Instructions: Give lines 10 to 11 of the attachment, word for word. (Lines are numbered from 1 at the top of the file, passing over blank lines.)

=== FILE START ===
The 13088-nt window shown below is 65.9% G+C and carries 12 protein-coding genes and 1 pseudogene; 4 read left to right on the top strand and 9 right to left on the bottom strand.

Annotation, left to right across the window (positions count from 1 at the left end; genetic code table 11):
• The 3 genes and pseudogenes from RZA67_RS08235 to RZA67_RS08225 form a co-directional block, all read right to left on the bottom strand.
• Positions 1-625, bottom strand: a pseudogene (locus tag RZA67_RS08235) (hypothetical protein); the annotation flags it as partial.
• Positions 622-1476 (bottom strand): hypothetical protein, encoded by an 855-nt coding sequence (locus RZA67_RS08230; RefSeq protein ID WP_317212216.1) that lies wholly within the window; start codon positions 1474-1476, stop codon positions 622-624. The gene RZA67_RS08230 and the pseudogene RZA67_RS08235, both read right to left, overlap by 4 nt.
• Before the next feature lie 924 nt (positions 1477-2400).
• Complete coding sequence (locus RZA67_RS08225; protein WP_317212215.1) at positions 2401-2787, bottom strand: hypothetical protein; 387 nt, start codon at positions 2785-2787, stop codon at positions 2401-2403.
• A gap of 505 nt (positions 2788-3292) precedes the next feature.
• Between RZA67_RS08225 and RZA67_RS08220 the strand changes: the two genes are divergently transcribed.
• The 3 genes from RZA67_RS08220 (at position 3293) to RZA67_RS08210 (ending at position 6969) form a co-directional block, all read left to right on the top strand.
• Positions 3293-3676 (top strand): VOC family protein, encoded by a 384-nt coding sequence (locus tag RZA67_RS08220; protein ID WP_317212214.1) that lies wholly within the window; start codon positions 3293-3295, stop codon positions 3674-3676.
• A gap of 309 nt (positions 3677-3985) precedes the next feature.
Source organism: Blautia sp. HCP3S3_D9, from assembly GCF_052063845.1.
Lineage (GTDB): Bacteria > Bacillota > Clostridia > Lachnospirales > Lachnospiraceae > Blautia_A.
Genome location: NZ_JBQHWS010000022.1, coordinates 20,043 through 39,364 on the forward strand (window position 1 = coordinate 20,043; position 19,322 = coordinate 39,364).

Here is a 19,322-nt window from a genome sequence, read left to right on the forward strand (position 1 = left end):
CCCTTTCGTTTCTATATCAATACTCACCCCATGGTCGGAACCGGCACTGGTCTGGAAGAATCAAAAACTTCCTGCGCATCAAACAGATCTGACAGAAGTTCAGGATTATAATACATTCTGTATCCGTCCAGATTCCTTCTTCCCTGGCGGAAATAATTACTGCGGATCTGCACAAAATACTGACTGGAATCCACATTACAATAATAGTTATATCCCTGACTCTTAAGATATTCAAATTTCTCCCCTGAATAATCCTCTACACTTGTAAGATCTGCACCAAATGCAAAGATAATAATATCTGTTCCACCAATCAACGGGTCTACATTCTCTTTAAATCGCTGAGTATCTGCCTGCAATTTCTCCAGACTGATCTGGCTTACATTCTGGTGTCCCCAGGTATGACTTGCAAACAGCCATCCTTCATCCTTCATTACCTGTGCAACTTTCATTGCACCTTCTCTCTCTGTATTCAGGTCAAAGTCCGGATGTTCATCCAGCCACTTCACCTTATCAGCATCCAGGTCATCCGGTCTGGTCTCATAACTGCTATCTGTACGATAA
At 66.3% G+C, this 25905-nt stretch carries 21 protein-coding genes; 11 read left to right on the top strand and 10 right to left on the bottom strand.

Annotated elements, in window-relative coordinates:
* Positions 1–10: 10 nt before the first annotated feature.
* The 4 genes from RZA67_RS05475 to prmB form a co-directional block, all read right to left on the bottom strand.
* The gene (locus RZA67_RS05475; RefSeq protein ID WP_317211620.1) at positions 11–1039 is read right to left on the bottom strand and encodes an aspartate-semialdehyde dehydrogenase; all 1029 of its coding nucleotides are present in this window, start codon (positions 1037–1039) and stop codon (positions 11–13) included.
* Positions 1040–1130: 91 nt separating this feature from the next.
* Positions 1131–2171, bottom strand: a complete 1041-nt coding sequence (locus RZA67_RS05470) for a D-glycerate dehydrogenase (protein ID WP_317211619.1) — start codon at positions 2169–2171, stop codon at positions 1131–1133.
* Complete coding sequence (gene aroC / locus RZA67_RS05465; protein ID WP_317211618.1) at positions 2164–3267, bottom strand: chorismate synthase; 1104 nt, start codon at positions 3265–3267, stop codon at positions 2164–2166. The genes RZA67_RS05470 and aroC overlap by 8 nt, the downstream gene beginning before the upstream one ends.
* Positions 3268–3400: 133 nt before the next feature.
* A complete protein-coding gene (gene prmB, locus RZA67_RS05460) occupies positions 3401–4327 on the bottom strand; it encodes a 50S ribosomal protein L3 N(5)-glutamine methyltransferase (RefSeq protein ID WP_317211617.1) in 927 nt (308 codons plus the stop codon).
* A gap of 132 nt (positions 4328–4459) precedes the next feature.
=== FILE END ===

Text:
• The 3 genes from RZA67_RS08220 (at position 3293) to RZA67_RS08210 (ending at position 6969) form a co-directional block, all read left to right on the top strand.
• Positions 3293-3676 (top strand): VOC family protein, encoded by a 384-nt coding sequence (locus tag RZA67_RS08220; protein ID WP_317212214.1) that lies wholly within the window; start codon positions 3293-3295, stop codon positions 3674-3676.